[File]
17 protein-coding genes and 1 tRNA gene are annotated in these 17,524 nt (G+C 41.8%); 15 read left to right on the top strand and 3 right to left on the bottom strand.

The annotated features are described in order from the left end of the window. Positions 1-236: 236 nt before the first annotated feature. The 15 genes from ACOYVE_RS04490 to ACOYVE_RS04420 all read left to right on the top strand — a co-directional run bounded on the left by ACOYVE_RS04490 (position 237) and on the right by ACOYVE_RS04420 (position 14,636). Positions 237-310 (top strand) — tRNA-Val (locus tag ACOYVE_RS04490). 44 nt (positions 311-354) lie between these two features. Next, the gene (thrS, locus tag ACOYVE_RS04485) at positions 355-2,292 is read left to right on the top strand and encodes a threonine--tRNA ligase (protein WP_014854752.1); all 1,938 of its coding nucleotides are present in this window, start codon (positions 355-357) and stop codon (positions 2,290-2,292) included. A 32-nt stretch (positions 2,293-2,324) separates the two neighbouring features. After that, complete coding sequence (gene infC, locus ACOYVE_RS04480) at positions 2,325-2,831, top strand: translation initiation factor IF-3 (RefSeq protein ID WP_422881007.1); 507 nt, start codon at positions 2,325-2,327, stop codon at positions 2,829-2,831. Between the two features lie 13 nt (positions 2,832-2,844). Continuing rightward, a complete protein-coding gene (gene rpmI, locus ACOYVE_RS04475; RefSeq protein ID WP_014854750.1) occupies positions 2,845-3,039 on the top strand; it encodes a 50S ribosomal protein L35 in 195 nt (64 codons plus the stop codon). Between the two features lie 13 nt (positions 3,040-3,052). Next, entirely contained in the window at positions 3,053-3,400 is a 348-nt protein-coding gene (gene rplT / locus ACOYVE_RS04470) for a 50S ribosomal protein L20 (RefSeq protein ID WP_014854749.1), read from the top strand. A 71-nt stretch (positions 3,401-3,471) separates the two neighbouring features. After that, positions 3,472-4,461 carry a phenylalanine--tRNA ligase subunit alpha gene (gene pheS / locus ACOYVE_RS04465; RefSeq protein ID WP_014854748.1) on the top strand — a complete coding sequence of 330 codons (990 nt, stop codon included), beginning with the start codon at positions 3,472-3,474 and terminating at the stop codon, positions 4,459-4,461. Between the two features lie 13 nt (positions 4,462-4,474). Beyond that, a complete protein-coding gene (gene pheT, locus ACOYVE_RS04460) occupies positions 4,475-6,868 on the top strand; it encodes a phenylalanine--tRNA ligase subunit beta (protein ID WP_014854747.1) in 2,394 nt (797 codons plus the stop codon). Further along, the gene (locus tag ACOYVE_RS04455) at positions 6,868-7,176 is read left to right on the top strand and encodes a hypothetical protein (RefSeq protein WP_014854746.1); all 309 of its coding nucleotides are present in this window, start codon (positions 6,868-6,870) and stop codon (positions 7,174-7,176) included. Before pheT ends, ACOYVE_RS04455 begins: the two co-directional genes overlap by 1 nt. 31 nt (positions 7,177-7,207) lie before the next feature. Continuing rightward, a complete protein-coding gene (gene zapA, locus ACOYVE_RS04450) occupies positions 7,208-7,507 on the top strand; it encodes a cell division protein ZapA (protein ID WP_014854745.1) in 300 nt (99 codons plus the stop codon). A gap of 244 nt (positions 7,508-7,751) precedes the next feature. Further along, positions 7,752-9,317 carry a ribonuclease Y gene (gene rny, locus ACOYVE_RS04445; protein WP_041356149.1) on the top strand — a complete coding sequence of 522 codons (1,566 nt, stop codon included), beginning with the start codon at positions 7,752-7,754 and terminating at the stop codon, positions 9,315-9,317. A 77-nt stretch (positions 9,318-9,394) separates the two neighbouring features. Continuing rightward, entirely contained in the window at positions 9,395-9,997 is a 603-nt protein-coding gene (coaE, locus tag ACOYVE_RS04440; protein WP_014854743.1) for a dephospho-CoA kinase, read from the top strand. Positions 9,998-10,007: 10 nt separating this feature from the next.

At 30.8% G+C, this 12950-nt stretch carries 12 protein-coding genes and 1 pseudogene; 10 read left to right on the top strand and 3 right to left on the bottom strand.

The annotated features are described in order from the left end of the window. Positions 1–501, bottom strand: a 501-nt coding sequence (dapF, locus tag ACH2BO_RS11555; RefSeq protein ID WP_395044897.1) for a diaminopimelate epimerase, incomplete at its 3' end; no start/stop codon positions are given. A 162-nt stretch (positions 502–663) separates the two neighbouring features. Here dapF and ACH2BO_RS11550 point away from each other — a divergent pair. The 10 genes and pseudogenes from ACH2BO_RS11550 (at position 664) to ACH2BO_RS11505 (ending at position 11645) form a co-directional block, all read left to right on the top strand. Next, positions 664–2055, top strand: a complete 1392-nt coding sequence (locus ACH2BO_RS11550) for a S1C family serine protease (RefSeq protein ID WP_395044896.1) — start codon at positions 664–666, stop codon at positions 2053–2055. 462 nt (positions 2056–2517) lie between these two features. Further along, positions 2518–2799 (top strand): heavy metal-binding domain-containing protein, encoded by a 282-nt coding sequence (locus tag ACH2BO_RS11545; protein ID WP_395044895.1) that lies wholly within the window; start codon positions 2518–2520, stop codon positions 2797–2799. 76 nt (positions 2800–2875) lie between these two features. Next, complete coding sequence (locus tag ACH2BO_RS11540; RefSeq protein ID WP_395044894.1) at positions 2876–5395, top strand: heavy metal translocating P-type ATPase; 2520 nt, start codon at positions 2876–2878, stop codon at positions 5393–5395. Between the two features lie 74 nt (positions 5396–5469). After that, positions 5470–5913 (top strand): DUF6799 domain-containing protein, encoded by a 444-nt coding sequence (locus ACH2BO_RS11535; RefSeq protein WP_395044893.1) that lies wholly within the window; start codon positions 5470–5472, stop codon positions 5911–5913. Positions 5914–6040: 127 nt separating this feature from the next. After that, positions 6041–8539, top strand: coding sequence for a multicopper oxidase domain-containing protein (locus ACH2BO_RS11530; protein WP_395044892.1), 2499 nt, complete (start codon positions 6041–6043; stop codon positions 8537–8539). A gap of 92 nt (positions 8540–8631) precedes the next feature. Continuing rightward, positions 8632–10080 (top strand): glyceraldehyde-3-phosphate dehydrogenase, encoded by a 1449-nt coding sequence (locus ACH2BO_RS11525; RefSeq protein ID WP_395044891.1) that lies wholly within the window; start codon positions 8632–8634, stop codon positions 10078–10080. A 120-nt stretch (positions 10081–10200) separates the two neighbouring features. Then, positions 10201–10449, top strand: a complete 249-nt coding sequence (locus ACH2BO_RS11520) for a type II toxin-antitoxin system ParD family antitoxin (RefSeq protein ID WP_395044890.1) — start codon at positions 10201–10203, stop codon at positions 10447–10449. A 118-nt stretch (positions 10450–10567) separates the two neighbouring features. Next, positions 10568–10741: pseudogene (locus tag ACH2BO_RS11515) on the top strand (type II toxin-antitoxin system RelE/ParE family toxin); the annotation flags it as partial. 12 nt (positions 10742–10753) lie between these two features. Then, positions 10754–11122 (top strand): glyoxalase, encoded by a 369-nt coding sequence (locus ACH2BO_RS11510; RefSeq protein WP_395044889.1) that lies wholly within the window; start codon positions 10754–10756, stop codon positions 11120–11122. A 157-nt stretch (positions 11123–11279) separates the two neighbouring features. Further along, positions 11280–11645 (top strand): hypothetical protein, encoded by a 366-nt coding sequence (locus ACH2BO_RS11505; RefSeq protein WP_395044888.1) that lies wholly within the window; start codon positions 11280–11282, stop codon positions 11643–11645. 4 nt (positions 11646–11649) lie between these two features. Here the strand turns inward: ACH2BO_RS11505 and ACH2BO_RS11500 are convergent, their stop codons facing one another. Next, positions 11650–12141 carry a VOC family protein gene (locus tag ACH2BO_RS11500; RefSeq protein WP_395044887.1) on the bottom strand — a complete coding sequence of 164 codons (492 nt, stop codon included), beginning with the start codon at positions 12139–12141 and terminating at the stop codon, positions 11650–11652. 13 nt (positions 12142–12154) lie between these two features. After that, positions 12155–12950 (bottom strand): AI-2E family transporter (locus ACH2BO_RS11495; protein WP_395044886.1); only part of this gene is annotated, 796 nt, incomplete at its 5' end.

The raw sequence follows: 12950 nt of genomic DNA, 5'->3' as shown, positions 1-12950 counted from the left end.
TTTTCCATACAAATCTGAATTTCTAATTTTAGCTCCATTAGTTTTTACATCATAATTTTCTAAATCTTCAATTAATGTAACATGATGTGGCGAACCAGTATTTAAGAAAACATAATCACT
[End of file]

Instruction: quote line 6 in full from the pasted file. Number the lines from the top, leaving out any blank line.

TTTTCCATACAAATCTGAATTTCTAATTTTAGCTCCATTAGTTTTTACATCATAATTTTCTAAATCTTCAATTAATGTAACATGATGTGGCGAACCAGTATTTAAGAAAACATAATCACT